When John and Rachel Moyer’s 15-year-old son collapsed in his school’s locker room during a basketball game on Dec. 2, 2000, no one knew that the boy had suffered from a life-threatening heart disease.
Gregory Moyer’s school in Stroudsburg, Pa., was 25 minutes away from the nearest hospital, and even though he received cardiopulmonary resuscitation treatment almost immediately and was taken to an emergency room, it wasn’t enough. He died later that night.
Today, Gregory’s parents say, the one thing that could have saved their son’s life was an automatic external defibrillator. And now they are on a campaign to make AEDs as commonplace in schools as fire extinguishers.
“If there was a reason behind Greg’s death, it was to push us both in the direction of making sure this doesn’t happen to other people,” Mr. Moyer said.
The Moyers have plenty of company in their efforts. Parents, foundations, and private groups around the country are advocating that the devices be made readily available in a variety of public places, although some school health officials caution that the devices are not a panacea for heart-related emergencies.
In Los Angeles, defibrillators are being put into school district facilities with large concentrations of people. So far, 60 of the machines have been purchased.
Eventually all high schools, school board offices, and middle schools will have the machines on hand, according to Pete Anderson, the director of emergency services for the 723,000-student district.
AEDs, which are small and portable, can deliver an electrical shock to the heart to help restore it to a normal rhythm after a person goes into sudden cardiac arrest. Cardiac arrest occurs when abnormal electrical activity in the heart causes it to shake or quiver uncontrollably. As a result, blood stops pumping through the heart, and the person almost immediately loses consciousness.
According to the American Heart Association, for every minute of delay in delivering an AED shock, the chances of a person’s survival drop about 10 percent. And 220,000 people in the United States die from sudden cardiac arrest each year.
The AHA also recently reported that children as young as 11 years old can be trained to use the defibrillators. In a related move, the association has unveiled a new program, called Heartsaver CPR in Schools, to teach high school students to recognize the signs of stroke, cardiac arrest, and choking; call 911; and safely start cardiopulmonary resuscitation. The AHA recommends that schools implement the $5,500 program over three years.
Gregory Moyer died from a condition known as hypertrophic cardiomyopathy, a genetic disorder in which the heart muscle thickens. It’s only one of many heart conditions that can cause cardiac arrest.
One benefit of having the devices in schools is that they also can be used for faculty, staff, and members of the general public who attend events on campus, said Judy Robinson, the executive director of the National Association of School Nurses, based in Castle Rock, Colo.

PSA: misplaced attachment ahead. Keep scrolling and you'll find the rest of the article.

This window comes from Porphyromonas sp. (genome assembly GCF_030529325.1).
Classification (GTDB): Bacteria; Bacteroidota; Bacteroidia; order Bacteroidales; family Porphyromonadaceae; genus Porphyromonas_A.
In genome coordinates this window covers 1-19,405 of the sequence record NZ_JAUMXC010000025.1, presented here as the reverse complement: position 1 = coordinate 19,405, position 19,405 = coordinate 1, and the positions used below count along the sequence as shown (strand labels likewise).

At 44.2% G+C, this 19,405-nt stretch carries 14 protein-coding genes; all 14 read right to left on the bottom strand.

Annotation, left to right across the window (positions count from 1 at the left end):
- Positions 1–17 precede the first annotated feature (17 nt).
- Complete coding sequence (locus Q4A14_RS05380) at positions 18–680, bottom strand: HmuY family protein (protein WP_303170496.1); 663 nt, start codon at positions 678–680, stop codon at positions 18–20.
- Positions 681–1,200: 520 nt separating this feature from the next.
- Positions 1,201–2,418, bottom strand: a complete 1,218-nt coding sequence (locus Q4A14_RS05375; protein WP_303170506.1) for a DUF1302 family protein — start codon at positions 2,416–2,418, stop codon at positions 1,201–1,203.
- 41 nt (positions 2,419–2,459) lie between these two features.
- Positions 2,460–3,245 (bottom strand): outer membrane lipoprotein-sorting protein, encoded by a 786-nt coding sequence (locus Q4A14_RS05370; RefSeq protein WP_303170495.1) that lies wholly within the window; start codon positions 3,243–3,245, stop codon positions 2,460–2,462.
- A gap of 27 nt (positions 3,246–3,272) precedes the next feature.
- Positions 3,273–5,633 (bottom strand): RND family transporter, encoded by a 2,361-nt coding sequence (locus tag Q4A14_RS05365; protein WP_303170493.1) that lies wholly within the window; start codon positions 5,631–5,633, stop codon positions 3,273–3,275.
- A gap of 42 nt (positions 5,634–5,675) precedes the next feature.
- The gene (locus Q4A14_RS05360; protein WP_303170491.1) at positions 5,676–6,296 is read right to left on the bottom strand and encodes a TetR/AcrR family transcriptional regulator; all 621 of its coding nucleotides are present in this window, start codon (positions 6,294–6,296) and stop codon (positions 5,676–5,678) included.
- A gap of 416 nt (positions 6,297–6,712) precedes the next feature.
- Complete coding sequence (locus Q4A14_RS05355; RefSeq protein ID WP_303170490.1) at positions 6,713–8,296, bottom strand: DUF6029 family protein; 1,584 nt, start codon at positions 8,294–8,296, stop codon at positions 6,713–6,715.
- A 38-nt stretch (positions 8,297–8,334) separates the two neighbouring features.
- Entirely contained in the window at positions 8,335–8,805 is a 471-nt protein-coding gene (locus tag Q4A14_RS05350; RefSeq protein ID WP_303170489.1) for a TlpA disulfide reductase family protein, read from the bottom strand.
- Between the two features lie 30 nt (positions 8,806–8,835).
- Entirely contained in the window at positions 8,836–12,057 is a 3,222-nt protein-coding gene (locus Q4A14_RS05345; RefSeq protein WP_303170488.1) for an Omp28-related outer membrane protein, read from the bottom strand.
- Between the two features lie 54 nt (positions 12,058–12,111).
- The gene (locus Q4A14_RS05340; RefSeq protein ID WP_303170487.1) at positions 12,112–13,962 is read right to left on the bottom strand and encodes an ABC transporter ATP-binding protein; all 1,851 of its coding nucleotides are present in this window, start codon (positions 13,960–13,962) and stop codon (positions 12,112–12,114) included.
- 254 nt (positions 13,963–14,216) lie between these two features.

Some state lawmakers are getting in on the act, as well. Last year, the Pennsylvania legislature passed a measure that offers two free AEDs to all school districts in the state. About 400 of the state’s 501 districts have applied for the machines so far. The devices generally cost from $2,100 to $3,500 each.
In New York state, legislation that would require every school with more than 1,000 students to have an AED is awaiting Gov. George Pataki’s signature. That legislation does not provide funding for schools to buy the machines, however.
Making a Plan
In Michigan, the Kimberly Ann Gillary Foundation, named after a 15-year-old girl who died from cardiac arrest two years ago after playing water polo at school, has raised almost $300,000 to buy AEDs for schools.
The Children’s Hospital of Wisconsin in Milwaukee has put together a manual for schools that includes a step-by-step process on how to put a defibrillator program into effect.
That kind of guidance is important when schools are considering buying AEDs, said Ms. Robinson of the school nurses’ association.
“A plan has to be in place,” she said. Districts need to consider how they will pay for the devices, who will be trained to use them, and where the defibrillators will be located, Ms. Robinson said.
An AED would be of no use if it were locked away in a nurse’s office after school when activities were still taking place, she added.
Mr. Moyer recommended that schools put the devices in public places, but that they also attach an alarm to them, “so that people don’t try to walk off with one to heat up their coffee,” he said.
But, he added, a defibrillator would not work on coffee—or on a person with a normally beating heart, for that matter. The devices are designed to gauge a person’s heart rate and will administer a shock only if the heart rate is below a certain level.
A version of this article appeared in the April 17, 2002 edition of Education Week as Groups Urging Schools to Install Defibrillators to Curb Cardiac Deaths